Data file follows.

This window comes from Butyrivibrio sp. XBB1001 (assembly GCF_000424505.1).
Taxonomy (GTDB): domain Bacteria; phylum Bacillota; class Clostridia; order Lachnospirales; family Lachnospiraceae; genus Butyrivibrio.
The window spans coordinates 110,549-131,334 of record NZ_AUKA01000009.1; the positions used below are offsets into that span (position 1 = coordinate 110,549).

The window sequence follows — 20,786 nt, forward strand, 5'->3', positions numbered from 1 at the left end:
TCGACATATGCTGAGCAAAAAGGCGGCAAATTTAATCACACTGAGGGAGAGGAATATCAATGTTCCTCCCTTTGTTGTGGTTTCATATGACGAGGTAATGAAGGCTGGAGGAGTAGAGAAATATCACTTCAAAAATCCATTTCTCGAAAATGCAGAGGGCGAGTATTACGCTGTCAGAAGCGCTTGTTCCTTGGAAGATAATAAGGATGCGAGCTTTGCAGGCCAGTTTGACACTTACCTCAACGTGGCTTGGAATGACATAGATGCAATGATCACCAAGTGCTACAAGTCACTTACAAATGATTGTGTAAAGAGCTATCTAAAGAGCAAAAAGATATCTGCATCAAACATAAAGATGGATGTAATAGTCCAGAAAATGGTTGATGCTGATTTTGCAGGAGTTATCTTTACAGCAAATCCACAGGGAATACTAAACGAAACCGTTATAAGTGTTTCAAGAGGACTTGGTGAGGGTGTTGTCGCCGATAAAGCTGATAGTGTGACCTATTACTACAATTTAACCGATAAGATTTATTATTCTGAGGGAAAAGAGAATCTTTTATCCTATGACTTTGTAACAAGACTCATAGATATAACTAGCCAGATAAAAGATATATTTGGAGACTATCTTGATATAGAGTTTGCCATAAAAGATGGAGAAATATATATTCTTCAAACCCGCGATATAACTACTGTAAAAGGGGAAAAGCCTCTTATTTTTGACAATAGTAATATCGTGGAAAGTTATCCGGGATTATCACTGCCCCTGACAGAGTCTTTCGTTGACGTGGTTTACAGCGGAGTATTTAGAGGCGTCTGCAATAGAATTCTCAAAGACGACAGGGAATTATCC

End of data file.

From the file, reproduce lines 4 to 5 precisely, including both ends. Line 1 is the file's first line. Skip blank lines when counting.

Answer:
The window sequence follows — 20,786 nt, forward strand, 5'->3', positions numbered from 1 at the left end:
TCGACATATGCTGAGCAAAAAGGCGGCAAATTTAATCACACTGAGGGAGAGGAATATCAATGTTCCTCCCTTTGTTGTGGTTTCATATGACGAGGTAATGAAGGCTGGAGGAGTAGAGAAATATCACTTCAAAAATCCATTTCTCGAAAATGCAGAGGGCGAGTATTACGCTGTCAGAAGCGCTTGTTCCTTGGAAGATAATAAGGATGCGAGCTTTGCAGGCCAGTTTGACACTTACCTCAACGTGGCTTGGAATGACATAGATGCAATGATCACCAAGTGCTACAAGTCACTTACAAATGATTGTGTAAAGAGCTATCTAAAGAGCAAAAAGATATCTGCATCAAACATAAAGATGGATGTAATAGTCCAGAAAATGGTTGATGCTGATTTTGCAGGAGTTATCTTTACAGCAAATCCACAGGGAATACTAAACGAAACCGTTATAAGTGTTTCAAGAGGACTTGGTGAGGGTGTTGTCGCCGATAAAGCTGATAGTGTGACCTATTACTACAATTTAACCGATAAGATTTATTATTCTGAGGGAAAAGAGAATCTTTTATCCTATGACTTTGTAACAAGACTCATAGATATAACTAGCCAGATAAAAGATATATTTGGAGACTATCTTGATATAGAGTTTGCCATAAAAGATGGAGAAATATATATTCTTCAAACCCGCGATATAACTACTGTAAAAGGGGAAAAGCCTCTTATTTTTGACAATAGTAATATCGTGGAAAGTTATCCGGGATTATCACTGCCCCTGACAGAGTCTTTCGTTGACGTGGTTTACAGCGGAGTATTTAGAGGCGTCTGCAATAGAATTCTCAAAGACGACAGGGAATTATCC